How much longer will this last?
Audi's production problems at two major German factories have extended into a second week. The semiconductor chip shortage is to blame. The situation at the Ingolstadt assembly line remains grim. Production of the Audi Q2 and A3 is still not happening. Other lines that produce the A4 and A5 are running on a very limited capacity.
At the Neckarsulm factory, A4 and A5 production has completely stopped for now, though the A6, A7, and A8 will still be built Monday-Thursday. However, only the A8 line will have two shifts running. A company spokesperson confirmed to Automotive News Europe the situation is somewhat better this week.
Last week, the A4, A5, A6, and A7 saw a complete production suspension. The A8 was down to one shift. Meanwhile, the Bollinger factory, home of the R8 and e-tron GT, still remains unaffected by the chip shortage. That's the good news. But, this isn't the first or probably the last time the luxury brand's assembly lines will grind to a halt or run on a limited capacity.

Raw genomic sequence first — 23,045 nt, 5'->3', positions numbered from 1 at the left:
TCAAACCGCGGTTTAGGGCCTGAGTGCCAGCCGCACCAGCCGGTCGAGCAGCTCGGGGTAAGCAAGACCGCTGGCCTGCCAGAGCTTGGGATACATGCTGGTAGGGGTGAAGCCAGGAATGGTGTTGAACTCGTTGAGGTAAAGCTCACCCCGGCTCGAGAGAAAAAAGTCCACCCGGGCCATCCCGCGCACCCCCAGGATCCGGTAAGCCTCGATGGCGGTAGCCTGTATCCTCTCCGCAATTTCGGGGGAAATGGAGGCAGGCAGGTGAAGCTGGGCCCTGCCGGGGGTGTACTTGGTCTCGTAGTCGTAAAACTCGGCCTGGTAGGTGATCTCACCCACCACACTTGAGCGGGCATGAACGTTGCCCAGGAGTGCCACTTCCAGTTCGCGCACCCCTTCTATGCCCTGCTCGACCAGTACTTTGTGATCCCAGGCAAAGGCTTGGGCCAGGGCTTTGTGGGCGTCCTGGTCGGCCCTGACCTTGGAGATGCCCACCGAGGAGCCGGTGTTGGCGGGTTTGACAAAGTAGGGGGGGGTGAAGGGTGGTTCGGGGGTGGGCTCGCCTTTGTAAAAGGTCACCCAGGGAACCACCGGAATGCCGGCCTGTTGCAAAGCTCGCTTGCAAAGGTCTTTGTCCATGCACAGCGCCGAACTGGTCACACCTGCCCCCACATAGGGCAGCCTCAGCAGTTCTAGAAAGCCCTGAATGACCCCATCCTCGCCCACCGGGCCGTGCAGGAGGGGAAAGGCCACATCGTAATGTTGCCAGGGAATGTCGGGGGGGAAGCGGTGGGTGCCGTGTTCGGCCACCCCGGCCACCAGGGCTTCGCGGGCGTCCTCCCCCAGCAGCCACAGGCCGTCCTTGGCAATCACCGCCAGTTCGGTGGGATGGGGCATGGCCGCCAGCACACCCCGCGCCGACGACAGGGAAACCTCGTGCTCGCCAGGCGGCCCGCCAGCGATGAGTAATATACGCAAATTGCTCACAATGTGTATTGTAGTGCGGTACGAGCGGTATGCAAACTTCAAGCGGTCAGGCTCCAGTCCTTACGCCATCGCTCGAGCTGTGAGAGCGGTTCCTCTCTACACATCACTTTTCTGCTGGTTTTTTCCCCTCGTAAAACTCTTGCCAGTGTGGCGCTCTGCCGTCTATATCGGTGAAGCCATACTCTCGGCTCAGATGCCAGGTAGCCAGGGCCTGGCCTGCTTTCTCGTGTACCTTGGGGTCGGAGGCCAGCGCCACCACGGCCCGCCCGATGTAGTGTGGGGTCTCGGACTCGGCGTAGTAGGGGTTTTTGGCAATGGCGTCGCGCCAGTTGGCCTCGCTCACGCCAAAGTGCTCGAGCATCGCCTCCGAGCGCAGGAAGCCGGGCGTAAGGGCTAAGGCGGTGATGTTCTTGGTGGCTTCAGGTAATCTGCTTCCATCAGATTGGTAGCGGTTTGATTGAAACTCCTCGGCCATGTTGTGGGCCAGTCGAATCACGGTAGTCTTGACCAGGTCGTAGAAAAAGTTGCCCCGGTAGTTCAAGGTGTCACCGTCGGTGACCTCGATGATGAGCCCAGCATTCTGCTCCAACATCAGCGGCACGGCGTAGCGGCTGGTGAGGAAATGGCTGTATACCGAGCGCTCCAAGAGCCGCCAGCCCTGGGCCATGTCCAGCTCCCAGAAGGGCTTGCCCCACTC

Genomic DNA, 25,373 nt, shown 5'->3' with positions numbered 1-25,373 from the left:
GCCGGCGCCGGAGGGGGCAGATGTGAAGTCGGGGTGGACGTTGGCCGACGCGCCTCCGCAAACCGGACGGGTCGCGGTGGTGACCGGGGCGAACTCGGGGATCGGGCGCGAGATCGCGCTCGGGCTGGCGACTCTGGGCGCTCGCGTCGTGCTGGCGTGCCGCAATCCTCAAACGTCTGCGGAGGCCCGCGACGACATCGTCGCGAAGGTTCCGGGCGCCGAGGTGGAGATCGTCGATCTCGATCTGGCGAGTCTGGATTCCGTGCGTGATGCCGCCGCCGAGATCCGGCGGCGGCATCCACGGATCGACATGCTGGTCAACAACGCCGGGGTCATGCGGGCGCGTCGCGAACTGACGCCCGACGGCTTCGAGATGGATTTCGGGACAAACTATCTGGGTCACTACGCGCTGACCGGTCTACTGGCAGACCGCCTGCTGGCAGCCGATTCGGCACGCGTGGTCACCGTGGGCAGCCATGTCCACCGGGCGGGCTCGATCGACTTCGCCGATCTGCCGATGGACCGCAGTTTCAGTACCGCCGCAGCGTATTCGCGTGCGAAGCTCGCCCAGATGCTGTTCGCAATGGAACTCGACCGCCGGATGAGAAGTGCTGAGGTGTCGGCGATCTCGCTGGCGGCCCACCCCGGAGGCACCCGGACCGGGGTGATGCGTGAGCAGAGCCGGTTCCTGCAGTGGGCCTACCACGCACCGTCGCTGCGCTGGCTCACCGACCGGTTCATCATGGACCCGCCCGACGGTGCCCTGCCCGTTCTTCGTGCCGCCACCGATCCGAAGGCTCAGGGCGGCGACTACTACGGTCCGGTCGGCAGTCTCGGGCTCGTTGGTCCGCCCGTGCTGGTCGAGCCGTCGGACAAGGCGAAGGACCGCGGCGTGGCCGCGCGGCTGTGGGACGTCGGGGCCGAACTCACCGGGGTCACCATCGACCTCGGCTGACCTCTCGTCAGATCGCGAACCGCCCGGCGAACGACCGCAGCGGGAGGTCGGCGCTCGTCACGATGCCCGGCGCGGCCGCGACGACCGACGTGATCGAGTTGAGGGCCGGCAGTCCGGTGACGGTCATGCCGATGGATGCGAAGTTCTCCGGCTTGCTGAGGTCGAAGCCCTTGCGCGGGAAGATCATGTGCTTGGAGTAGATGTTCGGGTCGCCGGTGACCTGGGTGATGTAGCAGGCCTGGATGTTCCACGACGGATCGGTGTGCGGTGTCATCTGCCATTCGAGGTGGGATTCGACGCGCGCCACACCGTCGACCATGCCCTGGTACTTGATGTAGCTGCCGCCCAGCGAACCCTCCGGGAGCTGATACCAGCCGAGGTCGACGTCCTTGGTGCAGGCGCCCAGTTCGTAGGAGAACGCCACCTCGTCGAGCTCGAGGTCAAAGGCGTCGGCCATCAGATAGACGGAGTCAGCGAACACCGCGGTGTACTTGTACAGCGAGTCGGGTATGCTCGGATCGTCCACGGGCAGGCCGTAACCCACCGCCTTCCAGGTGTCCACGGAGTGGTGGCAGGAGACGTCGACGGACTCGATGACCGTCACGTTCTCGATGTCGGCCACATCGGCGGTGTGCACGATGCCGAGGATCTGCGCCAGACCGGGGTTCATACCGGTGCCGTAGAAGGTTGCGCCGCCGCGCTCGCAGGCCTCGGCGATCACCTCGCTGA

The chip shortage situation isn't expected to subside until sometime next year at the earliest. Some industry watchers predict it won't be until 2023 when things get back to normal. Until then, automakers like Audi have to find creative workarounds.
GM, for example, decided to eliminate certain chip-required features from their popular trucks and SUVs like stop/start. It's not ideal but at least some new vehicles will be able to roll off the lines and into dealerships. Toyota once had a huge chip stockpile but is now running low. The carmaker was also forced to cut production volume last month though a turnaround plan is rumored to get underway before the end of the year.
There's a decent chance those aforementioned Audi models will be in short supply for a period of time. Unfortunately, there's nothing anyone can do about it.